To Ignaz Tauber
Dear Dr. Tauber, 13 December 1960
Many thanks for your kind suggestion that I write a commentary on my Bollingen symbols. Nobody is more uncertain about their meaning than the author himself.
They are their own representation of the way they came into being.
The ﬁrst thing I saw in the rough stone was the ﬁgure of the worshipping woman, and behind her the silhouette of the old king sitting on his throne.
As I was carving her out, the old king vanished from view.
Instead I suddenly saw that the unworked surface in front of her clearly revealed the hindquarters of a horse, and a mare at that, for whose milk the primitive woman was stretching out her hands.
The woman is obviously my anima in the guise of a millennia-old ancestress.
Milk, as lac virginis, virgin’s milk, is a synonym for the aqua doctrinae one of the aspects of Mercurius, who
had already bedeviled the Bollingen stones in the form of the trickster. The mare descending from above reminded me of Pegasus.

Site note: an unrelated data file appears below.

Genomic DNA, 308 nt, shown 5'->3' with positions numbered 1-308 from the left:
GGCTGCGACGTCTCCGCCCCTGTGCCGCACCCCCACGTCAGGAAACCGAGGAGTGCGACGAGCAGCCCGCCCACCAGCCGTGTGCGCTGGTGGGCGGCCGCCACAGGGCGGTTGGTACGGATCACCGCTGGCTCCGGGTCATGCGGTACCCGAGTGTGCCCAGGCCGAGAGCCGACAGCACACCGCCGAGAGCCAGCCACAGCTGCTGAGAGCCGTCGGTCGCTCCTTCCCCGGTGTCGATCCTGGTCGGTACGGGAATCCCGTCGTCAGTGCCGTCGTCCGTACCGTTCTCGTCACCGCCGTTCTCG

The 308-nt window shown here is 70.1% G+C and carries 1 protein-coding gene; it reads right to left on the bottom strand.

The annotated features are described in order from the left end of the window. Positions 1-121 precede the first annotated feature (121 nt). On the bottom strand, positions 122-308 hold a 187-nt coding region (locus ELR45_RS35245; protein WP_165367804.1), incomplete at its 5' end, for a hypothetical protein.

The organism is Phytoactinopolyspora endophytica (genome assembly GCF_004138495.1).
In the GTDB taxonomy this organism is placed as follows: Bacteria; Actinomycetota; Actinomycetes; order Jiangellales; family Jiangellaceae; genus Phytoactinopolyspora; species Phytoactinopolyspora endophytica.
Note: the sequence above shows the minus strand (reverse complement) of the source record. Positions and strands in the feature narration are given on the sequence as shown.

Pegasus is the constellation above the second ﬁsh in Pisces; it precedes Aquarius in the precession of the equinoxes.
I have represented it in its feminine aspect, the milk taking the place of the spout of water in the sign for Aquarius.
This feminine attribute indicates the unconscious nature of the milk.
Evidently the milk has ﬁrst to come into the hands of the anima, thus charging her with special energy.
This aﬄux of anima energy immediately released in me the idea of a she-bear, approaching the back of the anima from the left.
The bear stands for the savage energy and power of Artemis.
In front of the bear’s forward-striding paws I saw, adumbrated in the stone, a ball, for a ball is often given to bears to play with in the bear-pit.
Obviously this ball is being brought to the worshipper as a symbol of individuation.
It points to the meaning or content of the milk.
The whole thing, it seems to me, expresses coming events that are still hidden in the archetypal realm.
The anima, clearly, has her mind on spiritual contents.
But the bear, the emblem of Russia, sets the ball rolling. Hence the inscription: Ursa movet molem.
There’s not much more I can tell you, but as a sign of the times I would like to cite the opinion of one of my critics.
He accuses me of being so uneducated that I don’t even know that the sun moves into Pisces from Aquarius and not the other way round!
Such is the level of my public.
With best greetings to you and your wife,
C.G. Jung Carl Jung, Letters Vol. II, Pages 615-616